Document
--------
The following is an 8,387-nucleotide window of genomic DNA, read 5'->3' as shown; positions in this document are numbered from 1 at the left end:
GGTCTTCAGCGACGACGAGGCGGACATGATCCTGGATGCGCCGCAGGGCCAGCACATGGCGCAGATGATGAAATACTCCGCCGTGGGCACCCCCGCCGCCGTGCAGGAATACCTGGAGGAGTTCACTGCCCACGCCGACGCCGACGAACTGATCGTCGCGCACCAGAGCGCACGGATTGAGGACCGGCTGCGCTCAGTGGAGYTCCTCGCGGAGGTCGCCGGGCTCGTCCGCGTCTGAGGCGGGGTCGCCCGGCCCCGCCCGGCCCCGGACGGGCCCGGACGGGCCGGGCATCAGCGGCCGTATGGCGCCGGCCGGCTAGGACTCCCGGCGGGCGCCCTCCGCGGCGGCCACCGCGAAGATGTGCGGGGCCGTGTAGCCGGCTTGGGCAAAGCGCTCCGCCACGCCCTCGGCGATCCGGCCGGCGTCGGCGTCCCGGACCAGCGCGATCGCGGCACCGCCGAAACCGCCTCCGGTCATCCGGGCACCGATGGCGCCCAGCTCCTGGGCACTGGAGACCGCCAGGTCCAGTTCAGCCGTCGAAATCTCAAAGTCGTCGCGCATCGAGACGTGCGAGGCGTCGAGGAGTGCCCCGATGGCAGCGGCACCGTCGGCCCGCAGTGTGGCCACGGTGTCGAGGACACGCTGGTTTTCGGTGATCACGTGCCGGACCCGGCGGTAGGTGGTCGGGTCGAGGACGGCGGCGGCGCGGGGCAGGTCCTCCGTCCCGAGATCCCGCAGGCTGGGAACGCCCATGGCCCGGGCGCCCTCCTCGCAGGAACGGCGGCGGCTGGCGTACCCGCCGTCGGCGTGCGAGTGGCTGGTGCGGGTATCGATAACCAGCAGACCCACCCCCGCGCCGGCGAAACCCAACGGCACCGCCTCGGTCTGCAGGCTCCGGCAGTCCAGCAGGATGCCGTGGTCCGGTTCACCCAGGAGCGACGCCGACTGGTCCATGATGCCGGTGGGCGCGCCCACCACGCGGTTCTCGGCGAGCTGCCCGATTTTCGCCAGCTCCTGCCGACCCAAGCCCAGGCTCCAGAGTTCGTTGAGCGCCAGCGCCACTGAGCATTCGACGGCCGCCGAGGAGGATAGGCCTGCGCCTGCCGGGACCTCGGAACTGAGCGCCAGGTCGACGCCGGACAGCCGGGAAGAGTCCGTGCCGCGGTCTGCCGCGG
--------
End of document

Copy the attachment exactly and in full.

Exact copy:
The following is an 8,387-nucleotide window of genomic DNA, read 5'->3' as shown; positions in this document are numbered from 1 at the left end:
GGTCTTCAGCGACGACGAGGCGGACATGATCCTGGATGCGCCGCAGGGCCAGCACATGGCGCAGATGATGAAATACTCCGCCGTGGGCACCCCCGCCGCCGTGCAGGAATACCTGGAGGAGTTCACTGCCCACGCCGACGCCGACGAACTGATCGTCGCGCACCAGAGCGCACGGATTGAGGACCGGCTGCGCTCAGTGGAGYTCCTCGCGGAGGTCGCCGGGCTCGTCCGCGTCTGAGGCGGGGTCGCCCGGCCCCGCCCGGCCCCGGACGGGCCCGGACGGGCCGGGCATCAGCGGCCGTATGGCGCCGGCCGGCTAGGACTCCCGGCGGGCGCCCTCCGCGGCGGCCACCGCGAAGATGTGCGGGGCCGTGTAGCCGGCTTGGGCAAAGCGCTCCGCCACGCCCTCGGCGATCCGGCCGGCGTCGGCGTCCCGGACCAGCGCGATCGCGGCACCGCCGAAACCGCCTCCGGTCATCCGGGCACCGATGGCGCCCAGCTCCTGGGCACTGGAGACCGCCAGGTCCAGTTCAGCCGTCGAAATCTCAAAGTCGTCGCGCATCGAGACGTGCGAGGCGTCGAGGAGTGCCCCGATGGCAGCGGCACCGTCGGCCCGCAGTGTGGCCACGGTGTCGAGGACACGCTGGTTTTCGGTGATCACGTGCCGGACCCGGCGGTAGGTGGTCGGGTCGAGGACGGCGGCGGCGCGGGGCAGGTCCTCCGTCCCGAGATCCCGCAGGCTGGGAACGCCCATGGCCCGGGCGCCCTCCTCGCAGGAACGGCGGCGGCTGGCGTACCCGCCGTCGGCGTGCGAGTGGCTGGTGCGGGTATCGATAACCAGCAGACCCACCCCCGCGCCGGCGAAACCCAACGGCACCGCCTCGGTCTGCAGGCTCCGGCAGTCCAGCAGGATGCCGTGGTCCGGTTCACCCAGGAGCGACGCCGACTGGTCCATGATGCCGGTGGGCGCGCCCACCACGCGGTTCTCGGCGAGCTGCCCGATTTTCGCCAGCTCCTGCCGACCCAAGCCCAGGCTCCAGAGTTCGTTGAGCGCCAGCGCCACTGAGCATTCGACGGCCGCCGAGGAGGATAGGCCTGCGCCTGCCGGGACCTCGGAACTGAGCGCCAGGTCGACGCCGGACAGCCGGGAAGAGTCCGTGCCGCGGTCTGCCGCGG